“Get out and get after it.”
That’s how Governor Maura Healey described her administration’s work ethic—their “hustle”—during remarks at this year’s MassBio Policy Leadership Breakfast. The packed ballroom just steps from the Massachusetts State House signified the unofficial kickoff for MassBio’s year and I left there more excited than ever about the life sciences industry in Massachusetts.
During one of her first speaking engagements since her inauguration earlier this month, Governor Healey hailed the sector that helped to make an in-person breakfast possible, affirmed that she and her team are true partners with the state’s life sciences industry, and pledged state support for workforce development efforts, among other policy areas to address threats to the Commonwealth’s economic competitiveness.
What I heard and saw at the breakfast were state government partners who are ready to roll up their sleeves and fight for the cluster’s continued dominance. I saw policymakers who not only understand how the industry was born out of unprecedented collaboration between government, industry, and academia, but who also grasp the threats both locally and in other cities and states to this essential economic driver.
Speaker after speaker made the case for ongoing partnership:
- Dr. Noubar Afeyan, Founder and CEO of Flagship Pioneering, called out integrated biomanufacturing as an area for public-private partnerships could have an immediate impact;
- Kenn Turner, President and CEO of the Massachusetts Life Sciences Center, put forth a forceful rallying cry for all to step up in areas of diversity, equity, and inclusion;
- And panelists spoke specifically to what this ecosystem—which now stretches well beyond the confines of Kendall Square—offers to companies, science, residents ideas, and most importantly, patients.
You could hear a pin drop as Representative Ann-Margaret Ferrante, MassBio’s 2022 Legislator of the Year, relayed her own personal story about how this industry saved her life. And she didn’t stop there, speaking about the new opportunities that diverse and disadvantaged young people in her hometown of Gloucester are taking advantage of through GMGI’s biotech academy.
This is how we change lives. Through the therapies, the vaccines, and the diagnostics, absolutely. But also by being more deliberate in delivering access and opportunity to the careers that our industry can offer. The work on the former never ceases in labs across the state, while our commitment to the latter enters a new phase when the MassBio Workforce Training Center at Southline Boston opens in Dorchester later this year.
What you didn’t hear much about at the breakfast was the industry’s reset—it’s Sunday morning coming down, as Johnny Cash might put it, after the frothy year of 2021. A closed IPO window, limited M&A activity, and investors looking for more data on longer time horizons—these are the current realities. That said, people with unmet medical needs continue to look to the industry with hope. And though some companies may fold and layoffs might continue, the fundamentals of the industry are strong and the ingredients that built the cluster—talent, funding, collaboration, entrepreneurship—remain.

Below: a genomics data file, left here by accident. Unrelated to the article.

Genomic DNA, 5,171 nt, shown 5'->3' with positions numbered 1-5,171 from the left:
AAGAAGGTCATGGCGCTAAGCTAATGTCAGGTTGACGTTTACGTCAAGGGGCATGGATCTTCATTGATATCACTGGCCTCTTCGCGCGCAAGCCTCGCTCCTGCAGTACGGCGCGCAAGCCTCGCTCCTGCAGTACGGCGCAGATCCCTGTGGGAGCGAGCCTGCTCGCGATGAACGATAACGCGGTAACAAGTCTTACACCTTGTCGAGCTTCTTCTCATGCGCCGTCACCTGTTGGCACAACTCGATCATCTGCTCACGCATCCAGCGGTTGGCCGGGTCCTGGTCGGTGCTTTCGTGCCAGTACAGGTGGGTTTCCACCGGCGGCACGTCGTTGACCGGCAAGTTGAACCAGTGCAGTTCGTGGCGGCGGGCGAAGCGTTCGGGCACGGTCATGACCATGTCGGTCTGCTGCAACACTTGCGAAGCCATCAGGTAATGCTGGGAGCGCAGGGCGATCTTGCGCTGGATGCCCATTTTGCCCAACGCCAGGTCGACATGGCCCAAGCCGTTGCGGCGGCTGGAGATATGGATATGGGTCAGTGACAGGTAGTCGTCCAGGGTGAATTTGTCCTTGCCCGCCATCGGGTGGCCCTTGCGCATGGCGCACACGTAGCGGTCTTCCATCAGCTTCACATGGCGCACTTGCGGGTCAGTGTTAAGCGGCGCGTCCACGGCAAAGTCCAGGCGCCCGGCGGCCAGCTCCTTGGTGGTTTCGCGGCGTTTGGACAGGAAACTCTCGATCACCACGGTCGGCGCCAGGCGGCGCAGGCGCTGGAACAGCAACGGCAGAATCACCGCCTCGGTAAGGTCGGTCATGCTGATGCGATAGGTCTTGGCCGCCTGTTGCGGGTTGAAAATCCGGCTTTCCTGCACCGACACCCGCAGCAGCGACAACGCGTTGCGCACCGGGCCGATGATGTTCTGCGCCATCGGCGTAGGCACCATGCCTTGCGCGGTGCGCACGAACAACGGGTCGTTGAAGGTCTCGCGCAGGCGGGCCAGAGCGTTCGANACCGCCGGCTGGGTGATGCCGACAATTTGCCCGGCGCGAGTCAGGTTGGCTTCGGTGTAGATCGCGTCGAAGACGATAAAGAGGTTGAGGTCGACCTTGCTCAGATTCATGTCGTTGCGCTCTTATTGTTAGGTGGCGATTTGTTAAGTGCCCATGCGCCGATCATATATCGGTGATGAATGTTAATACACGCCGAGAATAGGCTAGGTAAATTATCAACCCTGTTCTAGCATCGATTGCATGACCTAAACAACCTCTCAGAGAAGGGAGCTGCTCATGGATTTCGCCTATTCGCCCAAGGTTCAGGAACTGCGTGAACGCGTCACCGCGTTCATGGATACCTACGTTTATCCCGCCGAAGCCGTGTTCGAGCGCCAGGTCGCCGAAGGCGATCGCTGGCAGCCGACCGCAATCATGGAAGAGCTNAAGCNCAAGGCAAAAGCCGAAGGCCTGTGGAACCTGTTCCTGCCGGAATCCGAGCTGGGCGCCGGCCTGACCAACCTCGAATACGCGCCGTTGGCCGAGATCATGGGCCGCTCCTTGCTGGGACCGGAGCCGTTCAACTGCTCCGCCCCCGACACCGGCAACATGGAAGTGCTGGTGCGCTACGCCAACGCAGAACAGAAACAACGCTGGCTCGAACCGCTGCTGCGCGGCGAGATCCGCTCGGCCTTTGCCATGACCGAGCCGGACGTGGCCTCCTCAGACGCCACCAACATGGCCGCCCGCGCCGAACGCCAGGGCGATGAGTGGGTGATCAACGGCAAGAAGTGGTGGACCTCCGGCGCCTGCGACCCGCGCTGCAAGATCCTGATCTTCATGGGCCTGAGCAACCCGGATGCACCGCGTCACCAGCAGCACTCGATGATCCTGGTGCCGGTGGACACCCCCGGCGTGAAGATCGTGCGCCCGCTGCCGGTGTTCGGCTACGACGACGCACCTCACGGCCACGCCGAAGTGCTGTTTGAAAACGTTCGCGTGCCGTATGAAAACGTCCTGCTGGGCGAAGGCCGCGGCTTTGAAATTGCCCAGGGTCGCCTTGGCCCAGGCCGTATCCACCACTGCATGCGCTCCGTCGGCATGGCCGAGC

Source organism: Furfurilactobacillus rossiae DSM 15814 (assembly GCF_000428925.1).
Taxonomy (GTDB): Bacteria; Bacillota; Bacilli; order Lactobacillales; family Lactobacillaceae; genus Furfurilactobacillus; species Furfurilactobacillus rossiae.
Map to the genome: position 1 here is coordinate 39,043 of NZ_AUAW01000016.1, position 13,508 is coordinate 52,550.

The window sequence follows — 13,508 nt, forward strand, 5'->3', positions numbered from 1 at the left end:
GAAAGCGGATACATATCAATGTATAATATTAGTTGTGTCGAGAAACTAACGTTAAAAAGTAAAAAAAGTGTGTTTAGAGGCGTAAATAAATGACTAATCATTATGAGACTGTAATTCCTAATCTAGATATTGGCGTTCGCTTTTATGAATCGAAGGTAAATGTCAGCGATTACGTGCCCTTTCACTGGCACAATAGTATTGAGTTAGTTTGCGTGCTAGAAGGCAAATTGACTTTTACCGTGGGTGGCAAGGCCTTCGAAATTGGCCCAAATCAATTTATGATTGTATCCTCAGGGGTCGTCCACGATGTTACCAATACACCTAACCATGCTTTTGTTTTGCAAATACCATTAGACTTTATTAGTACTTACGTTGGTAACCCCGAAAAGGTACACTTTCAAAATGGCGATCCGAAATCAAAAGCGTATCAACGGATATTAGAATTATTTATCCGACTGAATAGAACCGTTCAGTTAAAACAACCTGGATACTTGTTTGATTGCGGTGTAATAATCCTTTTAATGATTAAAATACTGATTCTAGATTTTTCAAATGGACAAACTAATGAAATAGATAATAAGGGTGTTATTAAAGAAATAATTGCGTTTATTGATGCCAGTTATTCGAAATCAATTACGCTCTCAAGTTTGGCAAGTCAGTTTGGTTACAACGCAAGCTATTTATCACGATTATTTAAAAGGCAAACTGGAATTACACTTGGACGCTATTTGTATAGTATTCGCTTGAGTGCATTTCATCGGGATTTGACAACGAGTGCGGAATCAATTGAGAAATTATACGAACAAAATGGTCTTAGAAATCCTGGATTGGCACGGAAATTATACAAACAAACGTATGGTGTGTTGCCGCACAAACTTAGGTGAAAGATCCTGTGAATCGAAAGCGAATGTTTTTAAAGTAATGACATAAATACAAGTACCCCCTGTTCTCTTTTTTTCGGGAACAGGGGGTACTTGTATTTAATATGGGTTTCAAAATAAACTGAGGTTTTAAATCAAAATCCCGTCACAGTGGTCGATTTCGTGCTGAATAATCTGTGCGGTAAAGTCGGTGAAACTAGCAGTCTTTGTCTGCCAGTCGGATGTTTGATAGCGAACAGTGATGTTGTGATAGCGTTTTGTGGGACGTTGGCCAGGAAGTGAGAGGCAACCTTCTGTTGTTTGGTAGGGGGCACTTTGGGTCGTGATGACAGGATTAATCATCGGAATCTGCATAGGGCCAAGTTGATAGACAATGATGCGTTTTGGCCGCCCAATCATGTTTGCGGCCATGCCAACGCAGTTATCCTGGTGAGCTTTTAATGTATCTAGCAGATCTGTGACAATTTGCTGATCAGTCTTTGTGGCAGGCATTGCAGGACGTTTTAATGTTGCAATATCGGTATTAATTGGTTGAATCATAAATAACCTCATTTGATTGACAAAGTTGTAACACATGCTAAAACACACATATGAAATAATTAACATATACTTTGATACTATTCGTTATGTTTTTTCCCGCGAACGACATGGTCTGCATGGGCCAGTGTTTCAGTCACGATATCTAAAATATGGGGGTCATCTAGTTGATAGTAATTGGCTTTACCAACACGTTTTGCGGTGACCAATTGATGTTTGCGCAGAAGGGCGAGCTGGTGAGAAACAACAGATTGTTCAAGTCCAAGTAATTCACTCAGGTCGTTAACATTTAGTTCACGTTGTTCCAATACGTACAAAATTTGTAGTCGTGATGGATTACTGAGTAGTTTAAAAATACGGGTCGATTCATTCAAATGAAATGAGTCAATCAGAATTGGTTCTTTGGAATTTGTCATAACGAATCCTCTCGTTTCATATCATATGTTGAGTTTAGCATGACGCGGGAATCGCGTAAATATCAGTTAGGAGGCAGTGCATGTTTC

A few weeks ago, a MassBio team was in San Francisco for the annual JP Morgan Healthcare Conference. When they got back, they spoke of a more subdued JPM lacking the breaking news of past gatherings. The event reflected some of the uncertainty around funding and markets, and the larger macroeconomic headwinds, but also featured an optimism that the unsettled present will yield to a stronger future.
As the epicenter of the industry, as Governor Healey put it, perhaps we naturally have a rosier view of the state of the industry. But I am okay with that because the energy that I felt from those in the audience and on the stage at the breakfast tells me that we have what it takes to continue to grow what we have here in Massachusetts.
Industry observers don’t have to look beyond our next two premiere MassBio events to see that we are full steam ahead in fulfilling our mission. Rare Disease Day returns to the Statehouse at the end of February, and State of Possible in April gets even bigger with the addition of the Align Summit. Patients are always top of mind, especially with those living with a rare disease that most people have never heard of and facilitating the connections between science and money is one way we drive progress.
State of Possible might be the name of our annual meeting and a marketing slogan synonymous with MassBio, but this year it takes on an even deeper meaning as we reinvigorate the partnerships that have been the foundation of the ecosystem to write the next chapter. Addressing housing affordability, transportation reliability, and childcare availability are on the agenda, as are boosting the talent pipeline, diversifying the workforce, and supporting innovation.
With the world coming to Boston in June for the BIO International Convention—back for the first time in five years—now is our time to shine. Let’s all move toward our shared goals together in the year ahead, turning the spoken words expressed at the breakfast into real and lasting actions.